by Neal Rentz
For students in grades five through eight at the Transfiguration School in Tarrytown, World War II is something more than what they have read about in textbooks. Pupils in social studies classes taught by Rosemary Holodak have formed a bond with those who fought in the conflict.
The students wrote letters to veterans from the Hudson Valley who participated in an Honor Flight on November 7. Through the national Honor Flight program those who fought in WWII are taken by plane to Washington D.C. to visit the World War II Memorial.
“It’s a charity,” Holodak noted. “None of the veterans have to pay for it. And it’s just a way to honor the veterans because they’re so elderly now and dying at a very rapid rate, and most of them have never seen this memorial built to honor their sacrifice. I’ve always thought it was a really worthy cause.”
The letter writing campaign originated with Tarrytown resident Audrey Savage, the grandmother of one of Holodak’s sixth grade students, Mackenzi Robinson. Savage sent a note to the school asking if the students would be interested in joining her in working with the Honor Flight program.“I thought that was just a wonderful way to get the students interested in the sacrifices our veterans have made, as well as learn more about our history,” Holodak recalled. “It just was a really good teaching opportunity.”
Holodak said she showed YouTube videos about the Honor Flight program to her students “to make them connect with these veterans. And my students were very moved by the images of these veterans. With tears in their eyes, they felt so good that people cared and people respected what they had done.”
Students in Holodak’s social studies classes wrote individual letters to one or two veterans who were taking part in the Honor Flight program to thank them for their service. “I was really proud of them,” Holodak said. “This fits very nicely with our Catholic values of service to others.”
The letters were distributed to the veterans on their flight from Westchester County Airport in White Plains to resemble a mail call they would have experienced during the war.
The letter writing program helped history come alive for her students, Holodak said. “It makes the kids connect much more emotionally with what happened,” she added. “I had students ask things like, ‘Were you scared?’ Things children would naturally wonder about.”
Holodak said she has told her students to look up to the World War II generation who also had to deal with the Great Depression. “They had a hard life and so I really want my students to respect what these people have been through,” she explained. “I think it’s a really nice way to let our veterans know we do care.”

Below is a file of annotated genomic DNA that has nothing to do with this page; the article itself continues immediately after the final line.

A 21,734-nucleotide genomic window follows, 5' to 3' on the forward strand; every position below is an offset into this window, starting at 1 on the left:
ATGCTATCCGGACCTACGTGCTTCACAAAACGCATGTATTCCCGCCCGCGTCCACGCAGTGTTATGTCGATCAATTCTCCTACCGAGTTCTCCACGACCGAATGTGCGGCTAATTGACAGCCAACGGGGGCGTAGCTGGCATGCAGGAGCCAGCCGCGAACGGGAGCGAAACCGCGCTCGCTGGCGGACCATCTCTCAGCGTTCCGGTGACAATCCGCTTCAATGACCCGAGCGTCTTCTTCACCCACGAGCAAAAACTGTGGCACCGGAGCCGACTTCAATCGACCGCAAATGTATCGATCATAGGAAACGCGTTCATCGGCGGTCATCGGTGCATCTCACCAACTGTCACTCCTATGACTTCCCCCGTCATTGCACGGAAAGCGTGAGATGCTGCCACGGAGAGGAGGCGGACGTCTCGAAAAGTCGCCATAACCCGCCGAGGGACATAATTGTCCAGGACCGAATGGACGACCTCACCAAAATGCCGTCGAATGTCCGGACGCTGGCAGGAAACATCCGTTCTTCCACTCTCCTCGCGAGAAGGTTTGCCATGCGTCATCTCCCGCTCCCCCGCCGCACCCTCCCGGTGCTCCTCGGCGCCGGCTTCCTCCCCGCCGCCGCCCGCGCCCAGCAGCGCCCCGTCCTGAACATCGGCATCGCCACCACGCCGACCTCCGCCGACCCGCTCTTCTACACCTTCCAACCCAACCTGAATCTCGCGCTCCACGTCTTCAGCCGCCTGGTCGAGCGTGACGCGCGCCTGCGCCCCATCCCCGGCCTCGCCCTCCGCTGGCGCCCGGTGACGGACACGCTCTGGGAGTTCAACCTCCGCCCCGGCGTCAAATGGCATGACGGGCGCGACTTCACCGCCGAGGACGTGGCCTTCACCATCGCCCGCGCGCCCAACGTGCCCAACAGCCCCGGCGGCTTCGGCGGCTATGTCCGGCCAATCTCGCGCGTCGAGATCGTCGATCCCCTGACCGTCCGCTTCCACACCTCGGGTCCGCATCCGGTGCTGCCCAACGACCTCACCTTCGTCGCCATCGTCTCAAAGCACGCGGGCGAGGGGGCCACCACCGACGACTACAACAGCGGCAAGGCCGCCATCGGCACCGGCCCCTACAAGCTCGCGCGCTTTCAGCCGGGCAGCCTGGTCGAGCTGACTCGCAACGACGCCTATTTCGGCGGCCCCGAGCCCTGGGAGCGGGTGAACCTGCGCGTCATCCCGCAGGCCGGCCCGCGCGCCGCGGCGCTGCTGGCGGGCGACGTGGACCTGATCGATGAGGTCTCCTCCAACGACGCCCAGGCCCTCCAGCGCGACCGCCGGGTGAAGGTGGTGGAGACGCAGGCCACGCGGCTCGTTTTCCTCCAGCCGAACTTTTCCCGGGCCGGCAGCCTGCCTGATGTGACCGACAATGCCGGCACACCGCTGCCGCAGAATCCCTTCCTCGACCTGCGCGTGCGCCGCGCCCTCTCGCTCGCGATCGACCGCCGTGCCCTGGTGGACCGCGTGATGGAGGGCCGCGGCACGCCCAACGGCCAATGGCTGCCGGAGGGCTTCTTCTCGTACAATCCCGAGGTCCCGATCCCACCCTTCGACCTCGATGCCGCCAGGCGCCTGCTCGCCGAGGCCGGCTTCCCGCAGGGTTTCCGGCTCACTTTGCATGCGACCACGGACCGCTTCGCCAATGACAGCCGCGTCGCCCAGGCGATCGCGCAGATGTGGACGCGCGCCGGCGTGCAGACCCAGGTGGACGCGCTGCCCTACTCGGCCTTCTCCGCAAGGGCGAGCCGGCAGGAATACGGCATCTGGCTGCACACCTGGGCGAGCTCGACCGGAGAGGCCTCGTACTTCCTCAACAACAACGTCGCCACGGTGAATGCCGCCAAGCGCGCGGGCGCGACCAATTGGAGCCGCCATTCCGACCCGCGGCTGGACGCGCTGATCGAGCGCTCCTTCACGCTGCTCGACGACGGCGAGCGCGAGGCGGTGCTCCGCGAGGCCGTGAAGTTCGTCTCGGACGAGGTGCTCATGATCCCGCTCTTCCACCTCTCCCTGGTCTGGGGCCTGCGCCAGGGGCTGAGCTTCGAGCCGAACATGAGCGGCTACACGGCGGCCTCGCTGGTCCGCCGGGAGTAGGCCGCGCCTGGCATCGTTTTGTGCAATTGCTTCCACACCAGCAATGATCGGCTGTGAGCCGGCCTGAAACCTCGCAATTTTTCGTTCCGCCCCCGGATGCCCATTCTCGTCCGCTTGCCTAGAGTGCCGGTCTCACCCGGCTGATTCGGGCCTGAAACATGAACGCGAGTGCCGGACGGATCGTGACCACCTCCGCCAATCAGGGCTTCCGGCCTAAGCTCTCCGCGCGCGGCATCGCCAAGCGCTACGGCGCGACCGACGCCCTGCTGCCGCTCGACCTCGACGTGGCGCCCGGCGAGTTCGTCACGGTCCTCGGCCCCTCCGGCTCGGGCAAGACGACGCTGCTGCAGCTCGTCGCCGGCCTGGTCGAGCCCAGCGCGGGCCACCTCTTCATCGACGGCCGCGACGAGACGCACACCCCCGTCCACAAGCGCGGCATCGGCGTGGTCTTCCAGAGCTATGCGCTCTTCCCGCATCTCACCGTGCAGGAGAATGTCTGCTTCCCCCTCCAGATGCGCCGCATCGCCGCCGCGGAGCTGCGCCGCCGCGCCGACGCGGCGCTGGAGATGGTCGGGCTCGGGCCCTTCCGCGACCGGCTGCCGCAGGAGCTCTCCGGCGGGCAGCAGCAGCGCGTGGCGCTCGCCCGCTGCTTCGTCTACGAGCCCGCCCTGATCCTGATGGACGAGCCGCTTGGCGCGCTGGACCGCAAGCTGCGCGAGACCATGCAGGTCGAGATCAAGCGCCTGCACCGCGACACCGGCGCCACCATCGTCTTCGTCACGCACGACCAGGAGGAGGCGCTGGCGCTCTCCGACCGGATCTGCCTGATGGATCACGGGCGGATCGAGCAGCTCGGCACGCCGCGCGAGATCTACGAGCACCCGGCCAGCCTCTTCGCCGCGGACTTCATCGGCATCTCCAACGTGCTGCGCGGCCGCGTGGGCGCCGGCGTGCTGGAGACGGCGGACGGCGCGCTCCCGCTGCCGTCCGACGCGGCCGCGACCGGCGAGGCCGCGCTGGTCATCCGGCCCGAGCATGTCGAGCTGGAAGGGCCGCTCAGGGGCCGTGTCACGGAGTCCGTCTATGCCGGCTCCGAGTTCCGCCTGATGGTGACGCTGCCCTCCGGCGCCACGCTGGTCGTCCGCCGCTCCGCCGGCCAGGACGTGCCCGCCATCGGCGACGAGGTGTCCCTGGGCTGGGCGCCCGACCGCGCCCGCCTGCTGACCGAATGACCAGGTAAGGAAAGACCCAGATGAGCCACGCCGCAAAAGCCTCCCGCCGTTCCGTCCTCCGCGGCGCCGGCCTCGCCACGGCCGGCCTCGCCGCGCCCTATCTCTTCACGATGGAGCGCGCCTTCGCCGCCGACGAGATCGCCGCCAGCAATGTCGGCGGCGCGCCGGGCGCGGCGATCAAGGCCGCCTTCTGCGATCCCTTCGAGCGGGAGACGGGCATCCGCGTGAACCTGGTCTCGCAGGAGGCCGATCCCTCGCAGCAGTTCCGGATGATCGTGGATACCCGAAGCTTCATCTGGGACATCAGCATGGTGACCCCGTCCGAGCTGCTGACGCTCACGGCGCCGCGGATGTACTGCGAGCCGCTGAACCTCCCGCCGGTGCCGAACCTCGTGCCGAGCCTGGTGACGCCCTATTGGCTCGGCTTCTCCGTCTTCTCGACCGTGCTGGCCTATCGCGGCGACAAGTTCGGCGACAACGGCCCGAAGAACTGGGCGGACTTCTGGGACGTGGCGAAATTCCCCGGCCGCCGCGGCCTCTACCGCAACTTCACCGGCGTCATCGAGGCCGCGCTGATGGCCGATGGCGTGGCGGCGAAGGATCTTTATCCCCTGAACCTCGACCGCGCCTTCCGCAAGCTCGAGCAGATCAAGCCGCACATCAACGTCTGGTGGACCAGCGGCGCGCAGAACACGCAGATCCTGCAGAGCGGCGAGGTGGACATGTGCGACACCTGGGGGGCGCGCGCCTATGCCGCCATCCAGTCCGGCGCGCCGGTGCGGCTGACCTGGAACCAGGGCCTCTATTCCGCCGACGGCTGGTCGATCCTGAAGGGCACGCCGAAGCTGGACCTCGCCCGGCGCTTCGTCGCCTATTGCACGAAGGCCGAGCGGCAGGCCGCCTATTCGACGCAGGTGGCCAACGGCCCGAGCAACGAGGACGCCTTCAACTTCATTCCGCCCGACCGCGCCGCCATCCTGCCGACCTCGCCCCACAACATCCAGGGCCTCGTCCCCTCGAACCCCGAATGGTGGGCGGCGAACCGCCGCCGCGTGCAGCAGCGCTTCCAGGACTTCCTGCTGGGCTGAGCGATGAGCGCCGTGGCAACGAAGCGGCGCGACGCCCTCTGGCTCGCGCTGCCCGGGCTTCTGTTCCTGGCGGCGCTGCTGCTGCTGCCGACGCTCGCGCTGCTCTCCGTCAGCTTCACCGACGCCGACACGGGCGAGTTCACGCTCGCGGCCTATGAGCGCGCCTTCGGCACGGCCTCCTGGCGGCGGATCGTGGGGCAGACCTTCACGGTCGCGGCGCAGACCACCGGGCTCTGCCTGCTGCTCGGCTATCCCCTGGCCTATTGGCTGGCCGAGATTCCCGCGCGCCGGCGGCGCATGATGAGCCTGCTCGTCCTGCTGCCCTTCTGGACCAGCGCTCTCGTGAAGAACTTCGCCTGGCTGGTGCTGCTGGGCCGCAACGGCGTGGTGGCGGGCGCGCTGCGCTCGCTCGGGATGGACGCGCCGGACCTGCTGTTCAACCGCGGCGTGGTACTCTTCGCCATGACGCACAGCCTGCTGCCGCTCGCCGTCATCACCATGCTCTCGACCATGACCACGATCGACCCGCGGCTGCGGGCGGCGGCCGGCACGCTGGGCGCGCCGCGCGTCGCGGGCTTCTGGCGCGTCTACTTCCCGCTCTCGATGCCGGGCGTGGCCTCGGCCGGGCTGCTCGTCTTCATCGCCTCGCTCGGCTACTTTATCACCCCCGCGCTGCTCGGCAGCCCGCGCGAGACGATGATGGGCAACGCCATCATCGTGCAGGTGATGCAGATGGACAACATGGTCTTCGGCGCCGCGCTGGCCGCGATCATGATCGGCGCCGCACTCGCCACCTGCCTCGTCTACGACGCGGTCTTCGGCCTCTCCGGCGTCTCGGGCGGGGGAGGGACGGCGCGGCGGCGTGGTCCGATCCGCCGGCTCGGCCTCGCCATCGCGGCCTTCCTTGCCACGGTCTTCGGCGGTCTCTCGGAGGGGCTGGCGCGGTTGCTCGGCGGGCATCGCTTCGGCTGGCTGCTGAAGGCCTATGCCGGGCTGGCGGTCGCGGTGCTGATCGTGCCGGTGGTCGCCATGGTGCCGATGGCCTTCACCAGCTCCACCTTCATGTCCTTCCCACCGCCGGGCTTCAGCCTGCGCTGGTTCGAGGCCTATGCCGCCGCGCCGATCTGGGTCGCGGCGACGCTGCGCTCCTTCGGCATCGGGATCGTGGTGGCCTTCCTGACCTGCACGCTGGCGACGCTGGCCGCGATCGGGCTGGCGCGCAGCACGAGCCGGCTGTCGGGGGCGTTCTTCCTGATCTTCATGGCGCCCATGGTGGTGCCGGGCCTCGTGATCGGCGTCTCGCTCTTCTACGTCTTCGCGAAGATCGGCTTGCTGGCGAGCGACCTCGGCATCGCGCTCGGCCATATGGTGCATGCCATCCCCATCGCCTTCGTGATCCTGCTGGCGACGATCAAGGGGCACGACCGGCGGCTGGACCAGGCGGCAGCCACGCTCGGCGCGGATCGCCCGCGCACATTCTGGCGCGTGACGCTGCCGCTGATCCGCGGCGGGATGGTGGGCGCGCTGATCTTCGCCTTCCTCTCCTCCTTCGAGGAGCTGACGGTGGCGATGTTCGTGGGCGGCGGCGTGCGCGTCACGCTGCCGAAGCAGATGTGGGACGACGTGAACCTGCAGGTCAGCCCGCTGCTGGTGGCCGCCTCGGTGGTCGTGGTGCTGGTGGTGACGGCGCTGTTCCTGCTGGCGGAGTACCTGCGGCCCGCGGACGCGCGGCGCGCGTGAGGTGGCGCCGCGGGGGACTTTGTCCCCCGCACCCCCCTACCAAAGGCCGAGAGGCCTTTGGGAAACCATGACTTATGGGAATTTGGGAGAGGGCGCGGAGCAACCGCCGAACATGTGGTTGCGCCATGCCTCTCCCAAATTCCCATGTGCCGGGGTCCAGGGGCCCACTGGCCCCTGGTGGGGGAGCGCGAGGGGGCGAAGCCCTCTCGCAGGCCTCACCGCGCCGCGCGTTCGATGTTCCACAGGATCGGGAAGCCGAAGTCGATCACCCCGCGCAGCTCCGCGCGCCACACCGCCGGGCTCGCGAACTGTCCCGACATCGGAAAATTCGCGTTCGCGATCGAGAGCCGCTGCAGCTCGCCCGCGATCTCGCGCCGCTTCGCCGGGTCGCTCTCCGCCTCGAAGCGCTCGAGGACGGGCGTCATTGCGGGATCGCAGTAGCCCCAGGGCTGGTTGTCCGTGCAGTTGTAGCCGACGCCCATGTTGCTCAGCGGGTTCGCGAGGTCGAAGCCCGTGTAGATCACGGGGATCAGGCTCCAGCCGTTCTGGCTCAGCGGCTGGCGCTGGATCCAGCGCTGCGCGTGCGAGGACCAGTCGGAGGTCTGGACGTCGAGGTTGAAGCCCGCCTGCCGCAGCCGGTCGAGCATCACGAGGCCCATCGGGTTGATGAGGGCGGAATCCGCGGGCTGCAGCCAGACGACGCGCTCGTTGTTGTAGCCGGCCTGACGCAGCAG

Holodak said she would like to have her students write to more veterans for the Honor Flight scheduled in May and possibly have her students help send them off at the Westchester County Airport.
Several students who took part in the letter writing program said it was a valuable experience.
Robinson, a sixth grader, said her grandmother’s efforts generated over 400 letters to veterans from several schools. “It actually really was fun to separate them and just to see all the letters that individual veterans had received,” Robinson said.
Alexa Smith, a sixth grader from Greenburgh, said her grandmother, Rosemarie Mendoza, has told her that her father, Dominic DiCenzo, had fought in the war. “He would always tell her it was very hard for him,” she said.
Nick Scadafave, an eighth grader from Tarrytown, said, “I have a lot of respect for the military and just to write the letter of appreciation, I mean that was the least that I could do for the amount of sacrifice that each man and woman put towards our country.”
Eighth grader Charles Doyle of Irvington said he wrote in his letter, “how much I appreciated what they did for this country and how they sacrificed so much for our current day population in the United States.” Doyle said he learned through the program, “how much Americans are willing to give to their country.”
“I actually felt that this was a very enlightening experience. I can say that for my entire class,” eighth grader Gabriela Seguinot of Yonkers said. “It’s great for us to learn and see how real these people are. And it’s also great for the veterans to experience.”
Nick Soddano, an eighth grader from Greenburgh, was the first of Holodak’s students to hear back from a veteran after he wrote to John Rubino, 90, of Long Island. “At the age of 17 he enlisted in the Navy and he had just graduated from high school. So it takes a lot of courage,” Soddano said. “It was just amazing to me.”